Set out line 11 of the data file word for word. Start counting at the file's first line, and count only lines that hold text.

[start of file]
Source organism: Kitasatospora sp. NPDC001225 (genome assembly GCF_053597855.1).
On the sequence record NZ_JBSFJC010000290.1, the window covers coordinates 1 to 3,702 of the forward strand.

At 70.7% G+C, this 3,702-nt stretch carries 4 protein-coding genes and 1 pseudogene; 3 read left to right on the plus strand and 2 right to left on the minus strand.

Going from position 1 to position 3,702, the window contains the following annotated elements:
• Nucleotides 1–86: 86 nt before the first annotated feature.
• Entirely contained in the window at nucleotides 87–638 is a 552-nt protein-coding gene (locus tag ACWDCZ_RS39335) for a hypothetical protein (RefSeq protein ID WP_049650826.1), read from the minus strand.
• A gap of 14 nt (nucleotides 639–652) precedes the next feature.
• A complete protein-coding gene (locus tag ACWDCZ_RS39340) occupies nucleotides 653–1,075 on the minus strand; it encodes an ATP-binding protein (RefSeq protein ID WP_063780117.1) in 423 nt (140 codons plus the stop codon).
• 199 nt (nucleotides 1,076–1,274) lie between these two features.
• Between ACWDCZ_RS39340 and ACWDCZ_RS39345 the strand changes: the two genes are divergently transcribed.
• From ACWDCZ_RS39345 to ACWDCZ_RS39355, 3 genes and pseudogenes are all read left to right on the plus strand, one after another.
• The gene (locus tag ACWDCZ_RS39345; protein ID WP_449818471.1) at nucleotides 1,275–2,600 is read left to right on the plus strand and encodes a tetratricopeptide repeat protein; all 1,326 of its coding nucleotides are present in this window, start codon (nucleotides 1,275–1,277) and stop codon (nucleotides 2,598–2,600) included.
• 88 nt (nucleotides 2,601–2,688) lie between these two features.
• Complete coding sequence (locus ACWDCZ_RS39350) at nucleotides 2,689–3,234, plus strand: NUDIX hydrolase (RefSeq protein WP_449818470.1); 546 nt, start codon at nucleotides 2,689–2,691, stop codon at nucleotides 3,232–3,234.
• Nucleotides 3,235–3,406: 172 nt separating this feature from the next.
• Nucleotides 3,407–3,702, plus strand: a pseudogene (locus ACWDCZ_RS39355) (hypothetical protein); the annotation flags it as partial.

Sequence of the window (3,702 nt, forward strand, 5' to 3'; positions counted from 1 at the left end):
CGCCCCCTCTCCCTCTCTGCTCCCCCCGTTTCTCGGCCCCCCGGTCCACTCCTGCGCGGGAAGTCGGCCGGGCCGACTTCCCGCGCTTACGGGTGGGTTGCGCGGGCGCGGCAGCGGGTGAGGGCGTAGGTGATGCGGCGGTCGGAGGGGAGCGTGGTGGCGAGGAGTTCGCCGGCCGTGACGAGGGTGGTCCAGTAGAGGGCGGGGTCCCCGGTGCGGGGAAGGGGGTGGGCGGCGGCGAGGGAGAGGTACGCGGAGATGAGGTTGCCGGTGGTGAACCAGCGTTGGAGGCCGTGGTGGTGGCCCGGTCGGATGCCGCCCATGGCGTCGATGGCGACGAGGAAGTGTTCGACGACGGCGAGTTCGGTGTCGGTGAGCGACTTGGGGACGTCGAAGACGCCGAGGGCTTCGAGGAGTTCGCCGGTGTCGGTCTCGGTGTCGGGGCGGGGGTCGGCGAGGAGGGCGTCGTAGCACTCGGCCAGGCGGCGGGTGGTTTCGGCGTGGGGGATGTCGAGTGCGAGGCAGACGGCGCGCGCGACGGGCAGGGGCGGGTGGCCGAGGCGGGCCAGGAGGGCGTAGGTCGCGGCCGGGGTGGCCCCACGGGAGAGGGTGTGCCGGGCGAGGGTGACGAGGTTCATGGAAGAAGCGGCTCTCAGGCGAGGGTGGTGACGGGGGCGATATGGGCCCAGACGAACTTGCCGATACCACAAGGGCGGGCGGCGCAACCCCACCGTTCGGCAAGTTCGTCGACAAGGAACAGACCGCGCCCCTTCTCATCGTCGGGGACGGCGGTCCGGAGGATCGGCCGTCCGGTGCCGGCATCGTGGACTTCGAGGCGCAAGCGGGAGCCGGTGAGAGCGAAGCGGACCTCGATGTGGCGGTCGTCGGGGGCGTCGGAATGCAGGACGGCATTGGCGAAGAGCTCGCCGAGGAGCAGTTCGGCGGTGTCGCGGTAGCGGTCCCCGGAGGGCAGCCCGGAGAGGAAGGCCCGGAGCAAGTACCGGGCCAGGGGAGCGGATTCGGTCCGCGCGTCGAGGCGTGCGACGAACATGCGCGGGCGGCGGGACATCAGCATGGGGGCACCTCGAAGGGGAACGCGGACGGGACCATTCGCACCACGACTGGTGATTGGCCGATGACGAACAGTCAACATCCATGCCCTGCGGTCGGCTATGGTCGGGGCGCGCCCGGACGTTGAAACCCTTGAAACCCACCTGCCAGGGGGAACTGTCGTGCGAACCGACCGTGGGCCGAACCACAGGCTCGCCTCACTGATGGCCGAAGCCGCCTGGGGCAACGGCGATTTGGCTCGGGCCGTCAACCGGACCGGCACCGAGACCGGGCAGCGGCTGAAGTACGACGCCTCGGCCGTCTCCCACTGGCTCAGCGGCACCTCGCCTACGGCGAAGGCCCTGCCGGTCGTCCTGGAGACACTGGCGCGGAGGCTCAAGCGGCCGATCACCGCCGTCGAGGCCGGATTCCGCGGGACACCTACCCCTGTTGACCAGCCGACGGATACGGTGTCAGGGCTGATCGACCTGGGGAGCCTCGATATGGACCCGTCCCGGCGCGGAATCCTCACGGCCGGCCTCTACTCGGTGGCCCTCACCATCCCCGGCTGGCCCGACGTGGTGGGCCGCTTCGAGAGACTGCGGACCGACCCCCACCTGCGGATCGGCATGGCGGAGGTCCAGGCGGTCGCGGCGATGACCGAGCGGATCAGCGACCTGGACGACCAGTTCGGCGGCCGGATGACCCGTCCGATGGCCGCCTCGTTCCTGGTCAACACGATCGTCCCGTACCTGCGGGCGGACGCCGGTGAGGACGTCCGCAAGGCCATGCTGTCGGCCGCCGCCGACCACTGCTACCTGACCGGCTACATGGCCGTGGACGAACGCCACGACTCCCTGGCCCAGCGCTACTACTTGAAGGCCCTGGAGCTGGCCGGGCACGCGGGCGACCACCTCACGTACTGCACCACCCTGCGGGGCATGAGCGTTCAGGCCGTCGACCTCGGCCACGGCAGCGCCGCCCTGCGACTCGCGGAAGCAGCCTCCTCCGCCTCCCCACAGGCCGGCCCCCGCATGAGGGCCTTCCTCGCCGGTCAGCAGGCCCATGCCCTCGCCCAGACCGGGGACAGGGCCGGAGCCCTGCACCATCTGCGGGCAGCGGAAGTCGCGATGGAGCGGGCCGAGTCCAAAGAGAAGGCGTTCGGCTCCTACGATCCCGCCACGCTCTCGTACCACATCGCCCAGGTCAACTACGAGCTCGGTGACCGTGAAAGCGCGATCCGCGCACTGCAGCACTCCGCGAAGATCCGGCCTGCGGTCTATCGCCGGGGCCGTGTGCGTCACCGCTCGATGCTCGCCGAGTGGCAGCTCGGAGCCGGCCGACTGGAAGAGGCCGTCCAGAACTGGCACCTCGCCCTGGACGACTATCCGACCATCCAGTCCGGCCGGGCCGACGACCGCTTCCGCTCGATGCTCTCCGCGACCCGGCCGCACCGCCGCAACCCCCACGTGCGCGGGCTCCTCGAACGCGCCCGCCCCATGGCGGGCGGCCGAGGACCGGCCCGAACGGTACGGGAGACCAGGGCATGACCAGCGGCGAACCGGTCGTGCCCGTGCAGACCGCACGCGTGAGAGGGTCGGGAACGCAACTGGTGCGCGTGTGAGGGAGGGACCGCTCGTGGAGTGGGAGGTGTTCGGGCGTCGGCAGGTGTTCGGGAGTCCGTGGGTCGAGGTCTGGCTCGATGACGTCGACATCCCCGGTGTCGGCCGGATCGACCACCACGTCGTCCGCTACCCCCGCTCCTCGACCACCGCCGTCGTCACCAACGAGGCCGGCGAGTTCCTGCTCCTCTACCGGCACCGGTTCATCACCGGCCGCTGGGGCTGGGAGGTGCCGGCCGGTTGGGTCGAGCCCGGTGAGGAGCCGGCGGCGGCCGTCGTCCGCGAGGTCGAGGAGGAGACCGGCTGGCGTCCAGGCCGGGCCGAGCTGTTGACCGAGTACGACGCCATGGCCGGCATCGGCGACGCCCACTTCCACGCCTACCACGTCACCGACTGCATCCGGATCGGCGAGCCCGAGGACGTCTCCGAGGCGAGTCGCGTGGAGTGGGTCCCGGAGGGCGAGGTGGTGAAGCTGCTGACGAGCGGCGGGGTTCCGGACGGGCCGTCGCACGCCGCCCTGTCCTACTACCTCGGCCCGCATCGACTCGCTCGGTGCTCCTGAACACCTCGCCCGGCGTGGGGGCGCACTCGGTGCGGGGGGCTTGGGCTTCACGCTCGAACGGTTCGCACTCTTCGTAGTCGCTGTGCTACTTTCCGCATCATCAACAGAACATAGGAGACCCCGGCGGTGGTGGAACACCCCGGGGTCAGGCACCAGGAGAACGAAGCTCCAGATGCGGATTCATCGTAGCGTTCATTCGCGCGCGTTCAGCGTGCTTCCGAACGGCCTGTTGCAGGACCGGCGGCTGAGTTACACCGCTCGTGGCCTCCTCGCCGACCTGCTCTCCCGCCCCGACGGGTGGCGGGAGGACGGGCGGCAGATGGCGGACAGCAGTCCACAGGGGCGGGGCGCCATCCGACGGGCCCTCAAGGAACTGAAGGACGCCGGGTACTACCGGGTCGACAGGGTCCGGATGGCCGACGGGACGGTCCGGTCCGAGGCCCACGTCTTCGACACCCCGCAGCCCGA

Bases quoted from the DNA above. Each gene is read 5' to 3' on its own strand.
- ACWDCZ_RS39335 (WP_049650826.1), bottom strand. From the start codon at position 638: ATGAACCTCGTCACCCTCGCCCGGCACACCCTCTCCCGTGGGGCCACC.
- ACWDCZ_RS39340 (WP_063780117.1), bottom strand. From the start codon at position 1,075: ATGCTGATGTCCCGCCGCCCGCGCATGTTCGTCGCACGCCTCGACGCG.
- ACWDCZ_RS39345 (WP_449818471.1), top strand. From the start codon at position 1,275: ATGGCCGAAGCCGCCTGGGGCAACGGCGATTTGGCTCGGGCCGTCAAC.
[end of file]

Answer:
• From ACWDCZ_RS39345 to ACWDCZ_RS39355, 3 genes and pseudogenes are all read left to right on the plus strand, one after another.